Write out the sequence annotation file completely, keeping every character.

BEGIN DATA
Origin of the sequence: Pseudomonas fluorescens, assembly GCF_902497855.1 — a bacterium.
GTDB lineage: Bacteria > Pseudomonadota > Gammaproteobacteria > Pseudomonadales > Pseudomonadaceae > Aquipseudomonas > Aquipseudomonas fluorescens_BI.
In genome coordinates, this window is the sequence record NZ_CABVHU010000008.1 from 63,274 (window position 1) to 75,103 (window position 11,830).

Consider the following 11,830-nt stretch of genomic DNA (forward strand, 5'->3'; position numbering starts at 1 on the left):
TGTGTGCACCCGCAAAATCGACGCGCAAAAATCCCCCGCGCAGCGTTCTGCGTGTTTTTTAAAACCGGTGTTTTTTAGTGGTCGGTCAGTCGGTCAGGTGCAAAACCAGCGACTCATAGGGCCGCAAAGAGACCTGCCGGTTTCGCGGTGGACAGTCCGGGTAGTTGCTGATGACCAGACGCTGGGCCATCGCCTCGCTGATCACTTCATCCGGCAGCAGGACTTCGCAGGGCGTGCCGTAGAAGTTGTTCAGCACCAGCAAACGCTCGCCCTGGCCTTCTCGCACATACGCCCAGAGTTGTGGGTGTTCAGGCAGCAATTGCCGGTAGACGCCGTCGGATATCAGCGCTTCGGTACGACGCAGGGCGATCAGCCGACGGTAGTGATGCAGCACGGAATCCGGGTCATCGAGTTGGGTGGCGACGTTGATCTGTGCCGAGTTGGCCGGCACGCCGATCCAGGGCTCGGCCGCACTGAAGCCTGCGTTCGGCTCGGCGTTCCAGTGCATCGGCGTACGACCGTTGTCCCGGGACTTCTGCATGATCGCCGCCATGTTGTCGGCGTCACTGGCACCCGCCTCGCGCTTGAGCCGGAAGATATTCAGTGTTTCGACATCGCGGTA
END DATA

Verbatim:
Origin of the sequence: Pseudomonas fluorescens, assembly GCF_902497855.1 — a bacterium.
GTDB lineage: Bacteria > Pseudomonadota > Gammaproteobacteria > Pseudomonadales > Pseudomonadaceae > Aquipseudomonas > Aquipseudomonas fluorescens_BI.
In genome coordinates, this window is the sequence record NZ_CABVHU010000008.1 from 63,274 (window position 1) to 75,103 (window position 11,830).

Consider the following 11,830-nt stretch of genomic DNA (forward strand, 5'->3'; position numbering starts at 1 on the left):
TGTGTGCACCCGCAAAATCGACGCGCAAAAATCCCCCGCGCAGCGTTCTGCGTGTTTTTTAAAACCGGTGTTTTTTAGTGGTCGGTCAGTCGGTCAGGTGCAAAACCAGCGACTCATAGGGCCGCAAAGAGACCTGCCGGTTTCGCGGTGGACAGTCCGGGTAGTTGCTGATGACCAGACGCTGGGCCATCGCCTCGCTGATCACTTCATCCGGCAGCAGGACTTCGCAGGGCGTGCCGTAGAAGTTGTTCAGCACCAGCAAACGCTCGCCCTGGCCTTCTCGCACATACGCCCAGAGTTGTGGGTGTTCAGGCAGCAATTGCCGGTAGACGCCGTCGGATATCAGCGCTTCGGTACGACGCAGGGCGATCAGCCGACGGTAGTGATGCAGCACGGAATCCGGGTCATCGAGTTGGGTGGCGACGTTGATCTGTGCCGAGTTGGCCGGCACGCCGATCCAGGGCTCGGCCGCACTGAAGCCTGCGTTCGGCTCGGCGTTCCAGTGCATCGGCGTACGACCGTTGTCCCGGGACTTCTGCATGATCGCCGCCATGTTGTCGGCGTCACTGGCACCCGCCTCGCGCTTGAGCCGGAAGATATTCAGTGTTTCGACATCGCGGTA